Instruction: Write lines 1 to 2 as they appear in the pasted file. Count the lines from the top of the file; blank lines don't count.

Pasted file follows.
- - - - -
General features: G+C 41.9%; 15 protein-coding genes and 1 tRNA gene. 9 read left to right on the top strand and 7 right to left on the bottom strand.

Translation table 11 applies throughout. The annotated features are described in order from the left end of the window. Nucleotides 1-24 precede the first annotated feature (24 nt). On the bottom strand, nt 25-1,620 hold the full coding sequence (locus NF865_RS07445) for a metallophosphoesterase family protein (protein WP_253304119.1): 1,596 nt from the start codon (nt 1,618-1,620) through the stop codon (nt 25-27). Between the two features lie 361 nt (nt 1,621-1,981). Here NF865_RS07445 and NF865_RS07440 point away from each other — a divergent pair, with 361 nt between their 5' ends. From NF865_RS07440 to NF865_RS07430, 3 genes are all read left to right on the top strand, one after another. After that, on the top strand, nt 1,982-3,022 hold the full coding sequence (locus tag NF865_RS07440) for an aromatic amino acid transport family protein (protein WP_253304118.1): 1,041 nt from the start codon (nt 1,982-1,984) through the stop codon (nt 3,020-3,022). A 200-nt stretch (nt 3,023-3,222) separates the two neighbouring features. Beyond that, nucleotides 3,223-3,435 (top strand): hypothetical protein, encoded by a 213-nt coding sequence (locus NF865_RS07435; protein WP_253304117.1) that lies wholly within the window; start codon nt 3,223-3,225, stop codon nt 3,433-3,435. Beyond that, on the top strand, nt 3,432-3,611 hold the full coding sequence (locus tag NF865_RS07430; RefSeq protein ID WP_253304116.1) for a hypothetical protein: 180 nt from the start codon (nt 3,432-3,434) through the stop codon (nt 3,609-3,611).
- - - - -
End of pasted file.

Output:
General features: G+C 41.9%; 15 protein-coding genes and 1 tRNA gene. 9 read left to right on the top strand and 7 right to left on the bottom strand.

Translation table 11 applies throughout. The annotated features are described in order from the left end of the window. Nucleotides 1-24 precede the first annotated feature (24 nt). On the bottom strand, nt 25-1,620 hold the full coding sequence (locus NF865_RS07445) for a metallophosphoesterase family protein (protein WP_253304119.1): 1,596 nt from the start codon (nt 1,618-1,620) through the stop codon (nt 25-27). Between the two features lie 361 nt (nt 1,621-1,981). Here NF865_RS07445 and NF865_RS07440 point away from each other — a divergent pair, with 361 nt between their 5' ends. From NF865_RS07440 to NF865_RS07430, 3 genes are all read left to right on the top strand, one after another. After that, on the top strand, nt 1,982-3,022 hold the full coding sequence (locus tag NF865_RS07440) for an aromatic amino acid transport family protein (protein WP_253304118.1): 1,041 nt from the start codon (nt 1,982-1,984) through the stop codon (nt 3,020-3,022). A 200-nt stretch (nt 3,023-3,222) separates the two neighbouring features. Beyond that, nucleotides 3,223-3,435 (top strand): hypothetical protein, encoded by a 213-nt coding sequence (locus NF865_RS07435; protein WP_253304117.1) that lies wholly within the window; start codon nt 3,223-3,225, stop codon nt 3,433-3,435. Beyond that, on the top strand, nt 3,432-3,611 hold the full coding sequence (locus tag NF865_RS07430; RefSeq protein ID WP_253304116.1) for a hypothetical protein: 180 nt from the start codon (nt 3,432-3,434) through the stop codon (nt 3,609-3,611).